Okay, it should go without saying that this is asinine. I’m not one for angry rants on here (I save those for my husband because he’s sort of obligated to care about them) and I was more than willing to let this one go with an eye-roll and a snort. That is, until I started seeing some posts from people in the book blogging community whose feelings seem to be genuinely hurt by this article. Let me tell you this: Hillary Kelly does not deserve that amount of space in your brain. It is not warranted. amyflyingakite.PNG

First of all, can we talk about how gendered this is? Sure, these types of photos are very popular with female Instagrammers (although the book blogging community seems to skew towards women in general, so I don’t think that’s saying much) but Kelly’s exclusive use of female pronouns throughout her diatribe feels rather telling. While Kelly is mad about the “long and storied history of people using books as props,” I’m far more concerned about the long and storied history of people knocking anything that seems to be more popular with women, no matter how harmless. And no, Kelly is not immune from being called out on this just because she’s a woman. Girl, you’ve internalized some toxic stuff and you need to get it sorted.

Side note: James Trevino was the first Instagrammer I saw using this photo technique. I’m not saying he necessarily invented it, but he certainly helped to popularize it. I was seeing his photos all over online before I ever made an Instagram account. Now that a bunch of women have jumped on the bandwagon, it’s suddenly super problematic and a sign of some deep character flaw? Okay. #himtoo


Furthermore, it seems ridiculously asinine to complain that content on a website that is highly focused on image has a lot of photos that are carefully curated for a specific image. Do people post book reviews and have discussions on Instagram? Sure, to an extent, but the structure of the website does not make it the best place for that. The focus is, of course, on the photos. That’s a product of the website, not a sign of a character flaw in the people participating. When people log onto a website that primarily serves the purpose of hosting photos… they want to see pretty photos. (Shocking!) If you want to read some in-depth book reviews, I’m over here on WordPress, girl.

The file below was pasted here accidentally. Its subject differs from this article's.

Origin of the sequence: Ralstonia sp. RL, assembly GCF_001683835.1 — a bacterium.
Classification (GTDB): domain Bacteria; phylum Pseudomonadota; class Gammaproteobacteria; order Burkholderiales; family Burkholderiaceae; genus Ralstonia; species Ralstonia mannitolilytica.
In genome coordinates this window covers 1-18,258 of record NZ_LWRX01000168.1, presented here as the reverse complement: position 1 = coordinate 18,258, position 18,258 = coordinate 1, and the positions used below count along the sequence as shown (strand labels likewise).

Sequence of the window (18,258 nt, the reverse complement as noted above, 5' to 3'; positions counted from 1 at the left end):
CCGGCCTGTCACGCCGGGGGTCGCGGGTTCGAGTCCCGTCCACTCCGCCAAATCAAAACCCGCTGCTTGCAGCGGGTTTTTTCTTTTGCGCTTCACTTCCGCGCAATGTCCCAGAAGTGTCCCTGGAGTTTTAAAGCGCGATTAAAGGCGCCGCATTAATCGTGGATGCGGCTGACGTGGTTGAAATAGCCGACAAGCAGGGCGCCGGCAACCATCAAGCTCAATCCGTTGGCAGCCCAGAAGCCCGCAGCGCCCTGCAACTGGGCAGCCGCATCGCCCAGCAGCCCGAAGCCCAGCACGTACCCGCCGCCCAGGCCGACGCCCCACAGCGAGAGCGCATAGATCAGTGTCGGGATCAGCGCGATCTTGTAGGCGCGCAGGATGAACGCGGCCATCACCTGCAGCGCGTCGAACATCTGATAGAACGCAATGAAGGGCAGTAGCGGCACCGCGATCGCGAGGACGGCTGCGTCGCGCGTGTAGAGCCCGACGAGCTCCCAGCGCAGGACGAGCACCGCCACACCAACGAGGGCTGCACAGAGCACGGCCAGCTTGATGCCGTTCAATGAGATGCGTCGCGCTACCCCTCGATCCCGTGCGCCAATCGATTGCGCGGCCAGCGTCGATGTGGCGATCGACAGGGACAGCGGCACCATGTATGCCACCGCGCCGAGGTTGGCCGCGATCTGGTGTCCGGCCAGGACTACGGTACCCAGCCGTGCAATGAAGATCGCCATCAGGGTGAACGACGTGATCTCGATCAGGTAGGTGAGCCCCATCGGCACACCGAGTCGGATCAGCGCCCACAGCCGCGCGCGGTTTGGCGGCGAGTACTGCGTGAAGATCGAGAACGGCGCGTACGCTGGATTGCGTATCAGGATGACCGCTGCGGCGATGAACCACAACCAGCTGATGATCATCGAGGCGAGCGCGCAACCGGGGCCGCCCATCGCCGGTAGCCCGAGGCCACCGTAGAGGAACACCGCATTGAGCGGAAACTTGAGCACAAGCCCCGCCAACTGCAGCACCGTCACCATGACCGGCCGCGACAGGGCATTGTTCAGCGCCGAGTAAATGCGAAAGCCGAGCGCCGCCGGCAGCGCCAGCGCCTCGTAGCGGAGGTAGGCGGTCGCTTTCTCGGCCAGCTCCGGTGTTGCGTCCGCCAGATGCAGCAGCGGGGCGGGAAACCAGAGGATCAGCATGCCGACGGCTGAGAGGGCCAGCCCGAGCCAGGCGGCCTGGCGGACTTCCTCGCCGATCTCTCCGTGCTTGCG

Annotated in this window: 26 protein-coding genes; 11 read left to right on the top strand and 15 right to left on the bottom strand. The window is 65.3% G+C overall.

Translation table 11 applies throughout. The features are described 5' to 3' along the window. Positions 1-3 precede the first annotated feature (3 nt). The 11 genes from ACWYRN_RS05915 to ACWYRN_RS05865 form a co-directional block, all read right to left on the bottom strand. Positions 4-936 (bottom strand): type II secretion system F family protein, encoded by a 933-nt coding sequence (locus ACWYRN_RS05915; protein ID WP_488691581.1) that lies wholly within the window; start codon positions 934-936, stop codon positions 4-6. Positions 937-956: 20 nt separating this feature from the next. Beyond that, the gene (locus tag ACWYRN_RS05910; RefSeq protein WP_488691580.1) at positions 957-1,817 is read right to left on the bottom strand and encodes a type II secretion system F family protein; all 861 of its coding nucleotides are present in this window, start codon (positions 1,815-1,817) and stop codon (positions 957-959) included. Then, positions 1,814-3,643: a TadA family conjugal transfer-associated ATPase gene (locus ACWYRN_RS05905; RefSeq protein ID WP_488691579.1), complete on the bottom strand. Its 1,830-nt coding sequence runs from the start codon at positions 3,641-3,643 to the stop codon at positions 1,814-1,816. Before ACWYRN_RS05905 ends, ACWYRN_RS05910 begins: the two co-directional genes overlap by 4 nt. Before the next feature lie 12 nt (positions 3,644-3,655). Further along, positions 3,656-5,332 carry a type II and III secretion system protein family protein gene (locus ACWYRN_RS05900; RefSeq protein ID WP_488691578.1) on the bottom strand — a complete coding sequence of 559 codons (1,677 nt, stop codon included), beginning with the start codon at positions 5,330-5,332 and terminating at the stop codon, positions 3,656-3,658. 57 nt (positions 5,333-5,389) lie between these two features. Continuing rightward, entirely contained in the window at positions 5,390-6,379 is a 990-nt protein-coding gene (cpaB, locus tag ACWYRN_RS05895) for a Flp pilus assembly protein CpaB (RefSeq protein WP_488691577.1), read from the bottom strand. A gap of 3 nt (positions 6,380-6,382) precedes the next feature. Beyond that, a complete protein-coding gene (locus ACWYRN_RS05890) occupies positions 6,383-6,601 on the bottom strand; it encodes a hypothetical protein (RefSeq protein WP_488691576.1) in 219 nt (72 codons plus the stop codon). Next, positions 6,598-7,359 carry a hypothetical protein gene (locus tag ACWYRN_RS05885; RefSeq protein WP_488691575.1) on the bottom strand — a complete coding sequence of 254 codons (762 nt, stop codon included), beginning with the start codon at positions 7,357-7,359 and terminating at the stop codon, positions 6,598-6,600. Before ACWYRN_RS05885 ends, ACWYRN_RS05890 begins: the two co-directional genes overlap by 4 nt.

But all these issues aside, I just have to ask this: who exactly is being harmed by these photos? What truly bothers me about this is that the book blogging community is one of the only places you’ll find online that tends to be very positive and uplifting. Is there sometimes drama? Sure, because humans are involved so it’s inevitable, but book bloggers are, for the most part, just super excited to share their love of books with the world. We want to talk about our favorites and count down the days to highly anticipated releases. We want to connect with people who are like-minded. So why someone would want to take a shot at one of the most overwhelmingly positive and supporting communities online is beyond me.

Hillary Kelly, from start to finish, your op-ed sounds like the rantings of a bitter blogger who’s upset about the fact that their flatlay didn’t get enough likes on Instagram. It’s pretentious, judgmental, and smug. You have made assumptions about the intelligence and authenticity of people based purely on the style of photos they like to take. And you’ve targeted a group of (mainly) female readers over how they choose to express their love of literature. It’s gross, unnecessary, and the epitome of Not A Good Look.

In conclusion, here’s a little photo I took just for you, Hillary. So sorry you can’t see any of the covers so you can decide if I have good enough taste to be taken seriously.

f off


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October Wrap-up & November TBR

Welcome to another monthly wrap-up and TBR post!